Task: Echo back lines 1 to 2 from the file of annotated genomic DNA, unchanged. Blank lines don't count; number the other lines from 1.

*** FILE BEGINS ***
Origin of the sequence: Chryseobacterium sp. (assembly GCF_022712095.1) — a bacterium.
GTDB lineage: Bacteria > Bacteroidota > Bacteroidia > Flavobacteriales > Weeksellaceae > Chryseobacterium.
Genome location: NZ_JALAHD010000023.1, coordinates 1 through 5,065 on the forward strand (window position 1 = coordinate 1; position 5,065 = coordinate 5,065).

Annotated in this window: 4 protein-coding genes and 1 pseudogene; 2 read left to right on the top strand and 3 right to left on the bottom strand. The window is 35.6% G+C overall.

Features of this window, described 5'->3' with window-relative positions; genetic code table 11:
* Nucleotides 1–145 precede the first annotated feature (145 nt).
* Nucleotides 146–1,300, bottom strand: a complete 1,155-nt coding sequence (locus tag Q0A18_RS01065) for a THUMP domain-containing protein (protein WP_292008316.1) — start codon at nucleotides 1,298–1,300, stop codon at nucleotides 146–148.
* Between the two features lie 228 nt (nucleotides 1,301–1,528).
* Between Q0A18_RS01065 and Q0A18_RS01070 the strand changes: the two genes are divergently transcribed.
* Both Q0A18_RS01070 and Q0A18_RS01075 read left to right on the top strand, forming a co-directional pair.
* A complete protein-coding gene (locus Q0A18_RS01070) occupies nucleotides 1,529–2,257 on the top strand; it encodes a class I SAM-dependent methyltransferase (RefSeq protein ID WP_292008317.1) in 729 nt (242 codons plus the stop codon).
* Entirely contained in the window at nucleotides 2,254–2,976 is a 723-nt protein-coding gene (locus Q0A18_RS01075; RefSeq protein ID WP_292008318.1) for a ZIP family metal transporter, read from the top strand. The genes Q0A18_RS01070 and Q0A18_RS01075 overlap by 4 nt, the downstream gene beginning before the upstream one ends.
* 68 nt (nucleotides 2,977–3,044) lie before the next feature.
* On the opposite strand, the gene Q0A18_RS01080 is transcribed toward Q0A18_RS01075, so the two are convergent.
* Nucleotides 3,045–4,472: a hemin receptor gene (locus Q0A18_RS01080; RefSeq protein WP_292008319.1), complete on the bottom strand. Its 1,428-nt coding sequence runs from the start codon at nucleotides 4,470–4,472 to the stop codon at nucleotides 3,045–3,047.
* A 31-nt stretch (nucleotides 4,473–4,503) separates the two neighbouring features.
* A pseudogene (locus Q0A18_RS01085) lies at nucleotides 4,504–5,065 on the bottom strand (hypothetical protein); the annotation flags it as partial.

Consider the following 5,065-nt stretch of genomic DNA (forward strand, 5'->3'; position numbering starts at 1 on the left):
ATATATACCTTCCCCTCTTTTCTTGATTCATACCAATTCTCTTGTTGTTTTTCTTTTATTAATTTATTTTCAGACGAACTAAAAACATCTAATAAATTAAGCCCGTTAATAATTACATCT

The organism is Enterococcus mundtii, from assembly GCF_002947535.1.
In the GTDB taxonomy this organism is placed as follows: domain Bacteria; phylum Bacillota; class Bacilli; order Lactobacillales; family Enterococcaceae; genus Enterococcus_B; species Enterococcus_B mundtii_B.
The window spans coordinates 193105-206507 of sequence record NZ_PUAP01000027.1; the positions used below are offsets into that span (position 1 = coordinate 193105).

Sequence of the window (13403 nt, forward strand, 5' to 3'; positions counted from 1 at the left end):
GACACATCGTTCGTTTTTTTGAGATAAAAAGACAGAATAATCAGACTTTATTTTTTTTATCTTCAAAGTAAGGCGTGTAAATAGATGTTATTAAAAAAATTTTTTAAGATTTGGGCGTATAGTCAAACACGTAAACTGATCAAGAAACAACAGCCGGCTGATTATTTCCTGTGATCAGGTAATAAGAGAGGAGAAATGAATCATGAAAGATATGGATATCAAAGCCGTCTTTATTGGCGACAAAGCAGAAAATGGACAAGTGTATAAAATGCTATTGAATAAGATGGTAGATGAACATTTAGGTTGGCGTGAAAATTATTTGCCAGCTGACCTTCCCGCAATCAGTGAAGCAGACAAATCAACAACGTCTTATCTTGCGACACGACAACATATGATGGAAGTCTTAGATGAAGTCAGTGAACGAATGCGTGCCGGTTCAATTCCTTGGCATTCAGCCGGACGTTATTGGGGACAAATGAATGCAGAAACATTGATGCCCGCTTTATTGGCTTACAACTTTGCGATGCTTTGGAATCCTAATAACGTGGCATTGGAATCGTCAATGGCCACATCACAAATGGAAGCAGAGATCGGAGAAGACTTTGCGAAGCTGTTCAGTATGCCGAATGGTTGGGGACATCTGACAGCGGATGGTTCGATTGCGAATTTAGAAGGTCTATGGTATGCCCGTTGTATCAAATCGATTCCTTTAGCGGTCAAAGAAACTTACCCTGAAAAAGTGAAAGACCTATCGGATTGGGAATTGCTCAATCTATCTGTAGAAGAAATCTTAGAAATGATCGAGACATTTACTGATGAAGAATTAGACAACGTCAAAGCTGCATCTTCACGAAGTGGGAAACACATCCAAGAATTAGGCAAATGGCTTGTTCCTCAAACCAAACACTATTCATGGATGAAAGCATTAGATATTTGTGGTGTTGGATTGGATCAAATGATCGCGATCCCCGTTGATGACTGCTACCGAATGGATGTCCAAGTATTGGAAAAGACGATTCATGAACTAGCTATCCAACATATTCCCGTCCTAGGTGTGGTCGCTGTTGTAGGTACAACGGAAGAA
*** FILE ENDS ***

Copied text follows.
Origin of the sequence: Chryseobacterium sp. (assembly GCF_022712095.1) — a bacterium.
GTDB lineage: Bacteria > Bacteroidota > Bacteroidia > Flavobacteriales > Weeksellaceae > Chryseobacterium.